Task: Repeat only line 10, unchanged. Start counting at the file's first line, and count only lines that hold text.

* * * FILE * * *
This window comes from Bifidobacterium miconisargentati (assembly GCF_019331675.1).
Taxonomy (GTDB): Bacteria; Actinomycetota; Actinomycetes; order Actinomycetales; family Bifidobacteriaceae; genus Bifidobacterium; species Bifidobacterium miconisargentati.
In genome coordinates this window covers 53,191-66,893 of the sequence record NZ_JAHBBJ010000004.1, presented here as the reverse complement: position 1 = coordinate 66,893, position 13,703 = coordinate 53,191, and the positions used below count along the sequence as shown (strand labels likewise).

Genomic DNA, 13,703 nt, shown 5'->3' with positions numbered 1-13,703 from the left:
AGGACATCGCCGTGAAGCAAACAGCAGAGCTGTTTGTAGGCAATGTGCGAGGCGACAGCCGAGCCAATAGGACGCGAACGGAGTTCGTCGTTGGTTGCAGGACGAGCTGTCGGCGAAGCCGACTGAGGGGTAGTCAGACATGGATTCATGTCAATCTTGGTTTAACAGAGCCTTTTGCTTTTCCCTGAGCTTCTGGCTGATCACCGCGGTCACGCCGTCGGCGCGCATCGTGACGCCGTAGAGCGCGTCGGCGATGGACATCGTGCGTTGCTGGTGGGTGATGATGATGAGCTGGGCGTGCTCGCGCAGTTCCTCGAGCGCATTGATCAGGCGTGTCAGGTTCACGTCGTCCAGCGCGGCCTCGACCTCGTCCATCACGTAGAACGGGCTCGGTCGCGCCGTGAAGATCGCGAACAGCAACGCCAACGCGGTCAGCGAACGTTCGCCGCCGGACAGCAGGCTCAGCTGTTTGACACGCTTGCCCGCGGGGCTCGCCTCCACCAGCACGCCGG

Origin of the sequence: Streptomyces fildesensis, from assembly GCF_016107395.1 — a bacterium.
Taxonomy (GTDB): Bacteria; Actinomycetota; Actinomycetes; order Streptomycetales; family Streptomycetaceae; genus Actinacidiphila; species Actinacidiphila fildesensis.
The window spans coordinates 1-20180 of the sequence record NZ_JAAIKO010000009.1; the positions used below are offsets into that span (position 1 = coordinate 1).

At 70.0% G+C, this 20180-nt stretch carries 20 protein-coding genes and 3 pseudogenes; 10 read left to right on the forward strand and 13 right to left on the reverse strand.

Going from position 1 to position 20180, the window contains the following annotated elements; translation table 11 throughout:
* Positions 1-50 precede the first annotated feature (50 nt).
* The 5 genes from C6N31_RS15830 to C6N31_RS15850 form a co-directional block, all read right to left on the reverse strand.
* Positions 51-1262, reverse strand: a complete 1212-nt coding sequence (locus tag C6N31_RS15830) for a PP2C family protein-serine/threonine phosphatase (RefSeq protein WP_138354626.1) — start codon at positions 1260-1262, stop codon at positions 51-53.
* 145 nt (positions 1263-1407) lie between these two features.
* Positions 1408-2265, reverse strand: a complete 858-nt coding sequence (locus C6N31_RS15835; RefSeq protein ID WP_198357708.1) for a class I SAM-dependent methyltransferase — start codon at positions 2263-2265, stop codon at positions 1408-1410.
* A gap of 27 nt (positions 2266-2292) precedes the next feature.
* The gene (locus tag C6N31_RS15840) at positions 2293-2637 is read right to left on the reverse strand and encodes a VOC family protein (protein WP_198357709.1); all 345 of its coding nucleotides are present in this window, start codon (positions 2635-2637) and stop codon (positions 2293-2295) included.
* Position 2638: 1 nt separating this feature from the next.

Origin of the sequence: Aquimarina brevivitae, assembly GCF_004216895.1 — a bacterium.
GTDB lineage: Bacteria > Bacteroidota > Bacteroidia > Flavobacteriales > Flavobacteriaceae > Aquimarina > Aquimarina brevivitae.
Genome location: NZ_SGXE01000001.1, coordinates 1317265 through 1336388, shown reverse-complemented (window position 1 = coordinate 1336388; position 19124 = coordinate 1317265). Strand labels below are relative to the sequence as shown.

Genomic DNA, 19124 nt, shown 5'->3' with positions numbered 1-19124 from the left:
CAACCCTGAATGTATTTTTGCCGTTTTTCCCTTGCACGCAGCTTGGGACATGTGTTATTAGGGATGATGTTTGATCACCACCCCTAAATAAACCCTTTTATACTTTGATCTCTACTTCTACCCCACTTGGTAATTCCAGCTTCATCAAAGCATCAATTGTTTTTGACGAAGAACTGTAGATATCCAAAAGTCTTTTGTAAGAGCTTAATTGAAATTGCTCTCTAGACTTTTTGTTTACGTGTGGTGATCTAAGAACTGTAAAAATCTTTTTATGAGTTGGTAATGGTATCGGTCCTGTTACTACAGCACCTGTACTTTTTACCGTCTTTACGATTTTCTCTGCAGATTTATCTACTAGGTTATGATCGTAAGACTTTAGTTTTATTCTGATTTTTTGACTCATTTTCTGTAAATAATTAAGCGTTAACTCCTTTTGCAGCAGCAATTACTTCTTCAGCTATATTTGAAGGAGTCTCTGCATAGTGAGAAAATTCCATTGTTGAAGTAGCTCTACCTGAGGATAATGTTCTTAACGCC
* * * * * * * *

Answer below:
Going from position 1 to position 20180, the window contains the following annotated elements; translation table 11 throughout: